All rides should involve coffee. Before, after, during—doesn’t matter. Coffee just needs to be somewhere on the agenda of any civilized bike ride. It’s part of the Code of the Semi-serious Cyclist.
And in winter, this rule can be extended: All cold-weather rides should also include sustenance, some fortifying foodstuff, whether it be a hearty snack or a full-on hot meal. Winter rides call for something substantial to stoke the engine and boost the blood sugar before heading out to face the chilly wind. I’m talking about winter fuel--steel-cut oatmeal or Irish stew or cheese fondue—the kind of cockle-warming fare worthy of a wintry effort.
To that end, I’m introducing an occasional series on some of the Dusty Musette’s favorite winter pit stops, places worthy of a refuelling stop on winter bike rides. And to kick this off, I’ll start with Little Brick Café and General Store, the latest piece in local coffee guru Nate Box’s suite of hip Edmonton cafes.
Little Brick is hard to find, tucked away in residential Riverdale, but that’s part of what makes it cool—its sheer unlikeliness. From the outside it looks like an old, red-brick house on a domestic lot. But inside it swells with character and warmth, a sense of history rolled up with hipster chic.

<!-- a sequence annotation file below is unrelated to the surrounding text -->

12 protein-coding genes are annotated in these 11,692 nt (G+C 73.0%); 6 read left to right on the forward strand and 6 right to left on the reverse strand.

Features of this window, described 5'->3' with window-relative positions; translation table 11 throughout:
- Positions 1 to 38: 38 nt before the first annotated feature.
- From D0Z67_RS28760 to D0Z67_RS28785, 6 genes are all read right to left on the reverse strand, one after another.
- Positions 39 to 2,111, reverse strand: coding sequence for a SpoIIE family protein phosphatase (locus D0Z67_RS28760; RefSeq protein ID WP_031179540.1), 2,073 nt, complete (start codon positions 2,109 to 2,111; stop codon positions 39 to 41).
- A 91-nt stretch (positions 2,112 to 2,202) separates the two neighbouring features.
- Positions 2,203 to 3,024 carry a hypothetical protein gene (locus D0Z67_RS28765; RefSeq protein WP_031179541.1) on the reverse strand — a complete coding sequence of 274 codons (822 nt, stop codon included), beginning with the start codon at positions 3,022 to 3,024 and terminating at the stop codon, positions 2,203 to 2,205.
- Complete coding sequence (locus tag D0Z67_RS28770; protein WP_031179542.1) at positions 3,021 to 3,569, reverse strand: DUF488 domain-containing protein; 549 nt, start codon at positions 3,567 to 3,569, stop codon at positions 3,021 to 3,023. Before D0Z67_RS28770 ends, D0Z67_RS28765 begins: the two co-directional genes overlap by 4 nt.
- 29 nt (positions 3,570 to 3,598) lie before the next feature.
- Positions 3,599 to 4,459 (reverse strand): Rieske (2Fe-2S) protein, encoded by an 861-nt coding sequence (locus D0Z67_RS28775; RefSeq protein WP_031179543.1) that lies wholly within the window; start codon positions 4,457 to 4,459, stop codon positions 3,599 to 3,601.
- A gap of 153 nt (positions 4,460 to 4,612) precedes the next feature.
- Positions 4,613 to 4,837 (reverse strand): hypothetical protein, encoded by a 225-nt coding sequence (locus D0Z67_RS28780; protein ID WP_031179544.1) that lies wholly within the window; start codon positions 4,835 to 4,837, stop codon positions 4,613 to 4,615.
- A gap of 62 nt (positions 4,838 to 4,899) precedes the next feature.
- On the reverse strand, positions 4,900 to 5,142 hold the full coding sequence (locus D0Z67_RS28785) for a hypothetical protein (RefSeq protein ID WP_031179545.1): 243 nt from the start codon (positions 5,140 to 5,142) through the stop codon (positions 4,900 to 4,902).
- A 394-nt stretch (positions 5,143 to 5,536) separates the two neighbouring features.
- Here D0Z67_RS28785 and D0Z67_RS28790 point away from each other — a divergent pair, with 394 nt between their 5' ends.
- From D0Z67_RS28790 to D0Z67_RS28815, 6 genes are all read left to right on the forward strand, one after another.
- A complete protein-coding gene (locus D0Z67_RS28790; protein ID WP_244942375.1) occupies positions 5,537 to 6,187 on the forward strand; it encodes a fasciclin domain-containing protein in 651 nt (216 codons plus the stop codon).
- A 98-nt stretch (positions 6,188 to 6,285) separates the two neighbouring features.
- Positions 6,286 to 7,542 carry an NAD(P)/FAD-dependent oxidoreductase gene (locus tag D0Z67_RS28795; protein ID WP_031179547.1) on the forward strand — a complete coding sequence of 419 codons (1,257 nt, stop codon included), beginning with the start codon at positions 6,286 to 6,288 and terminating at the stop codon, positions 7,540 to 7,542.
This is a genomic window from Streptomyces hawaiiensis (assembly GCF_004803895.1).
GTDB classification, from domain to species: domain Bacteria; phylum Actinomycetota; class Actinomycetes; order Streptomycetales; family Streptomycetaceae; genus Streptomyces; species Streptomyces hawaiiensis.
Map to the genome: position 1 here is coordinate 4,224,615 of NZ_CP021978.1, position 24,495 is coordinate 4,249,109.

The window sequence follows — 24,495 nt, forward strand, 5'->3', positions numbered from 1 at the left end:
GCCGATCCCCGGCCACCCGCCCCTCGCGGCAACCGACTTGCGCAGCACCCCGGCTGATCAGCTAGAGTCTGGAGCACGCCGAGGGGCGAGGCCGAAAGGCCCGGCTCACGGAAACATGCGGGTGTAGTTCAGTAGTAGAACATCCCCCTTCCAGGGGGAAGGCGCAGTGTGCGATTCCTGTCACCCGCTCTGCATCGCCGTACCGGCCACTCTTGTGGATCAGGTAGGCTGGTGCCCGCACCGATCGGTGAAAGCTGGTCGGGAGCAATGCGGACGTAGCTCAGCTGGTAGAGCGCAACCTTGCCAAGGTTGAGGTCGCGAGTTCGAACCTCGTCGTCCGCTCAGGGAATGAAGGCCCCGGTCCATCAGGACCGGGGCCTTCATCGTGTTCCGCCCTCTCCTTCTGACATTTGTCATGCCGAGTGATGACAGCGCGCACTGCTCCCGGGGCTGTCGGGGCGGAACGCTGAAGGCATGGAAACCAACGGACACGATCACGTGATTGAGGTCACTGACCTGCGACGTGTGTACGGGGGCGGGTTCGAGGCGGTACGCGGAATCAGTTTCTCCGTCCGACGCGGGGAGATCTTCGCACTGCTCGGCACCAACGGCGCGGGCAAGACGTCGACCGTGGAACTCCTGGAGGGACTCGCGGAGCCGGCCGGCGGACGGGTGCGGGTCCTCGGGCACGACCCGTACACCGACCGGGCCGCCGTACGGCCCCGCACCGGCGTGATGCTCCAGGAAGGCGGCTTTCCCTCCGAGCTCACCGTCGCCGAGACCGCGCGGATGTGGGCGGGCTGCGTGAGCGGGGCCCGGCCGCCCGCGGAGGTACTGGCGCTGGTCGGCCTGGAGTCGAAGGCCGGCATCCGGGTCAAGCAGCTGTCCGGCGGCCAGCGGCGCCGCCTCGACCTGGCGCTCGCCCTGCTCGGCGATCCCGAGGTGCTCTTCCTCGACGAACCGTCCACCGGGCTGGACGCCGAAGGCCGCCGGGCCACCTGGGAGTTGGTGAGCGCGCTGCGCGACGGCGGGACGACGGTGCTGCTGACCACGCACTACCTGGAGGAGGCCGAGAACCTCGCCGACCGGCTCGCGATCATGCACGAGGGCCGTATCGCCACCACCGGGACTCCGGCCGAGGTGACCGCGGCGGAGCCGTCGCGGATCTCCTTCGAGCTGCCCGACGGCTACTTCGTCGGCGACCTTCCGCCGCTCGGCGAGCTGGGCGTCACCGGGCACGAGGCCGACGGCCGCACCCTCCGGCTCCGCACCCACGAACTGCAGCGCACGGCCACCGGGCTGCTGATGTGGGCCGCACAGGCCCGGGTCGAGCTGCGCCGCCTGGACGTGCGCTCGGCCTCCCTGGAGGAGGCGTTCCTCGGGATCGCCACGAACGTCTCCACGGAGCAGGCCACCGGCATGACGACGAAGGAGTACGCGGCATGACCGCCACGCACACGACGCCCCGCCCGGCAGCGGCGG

The espresso and scones here are swell (I have to admit that I’ve yet to try the full breakfast menu), but that’s not why you should stop at Little Brick on a winter ride. The winning feature of the place is actually a more literal kind of winter fuel—a fire pit out back that seems always to be going in the winter.
Of course, a winter fire pit may well be the very best kind. That’s the season when primal flame offers the greatest benefit to frozen fingers and toes. Stopping at all on a cold ride can be a bad idea—a little sweat, then a cool down, and even a break in coffee shop can leave you chilled such that you never quite get that temperature back up where it needs to be. But a fire’s heat runs deep; it can blast away even bone-marrow-level chill.
Fortunately, the folks at LB encourage the patrons to actively participate in fire management. On our first visit, the barista pointed out the woodpile in the corner of the yard and told us to go to town. That’s all the encouragement Penn needed. Like a lot middle-aged men, Penn gets in touch with his inner caveman when there’s a fire to tend. I didn’t know that we’d ever get him back on his bike.
Our discovery of Little Brick’s fire pit has been a revelation for winter rides, adding a back-woodsman element to the urban winter cycling experience. Plus the fire pit provides a souvenir. A week after my last visit to Little Brick, I put on my riding jacket and instantly smelt the smoke of the fire pit. I could almost feel the warmth all over again.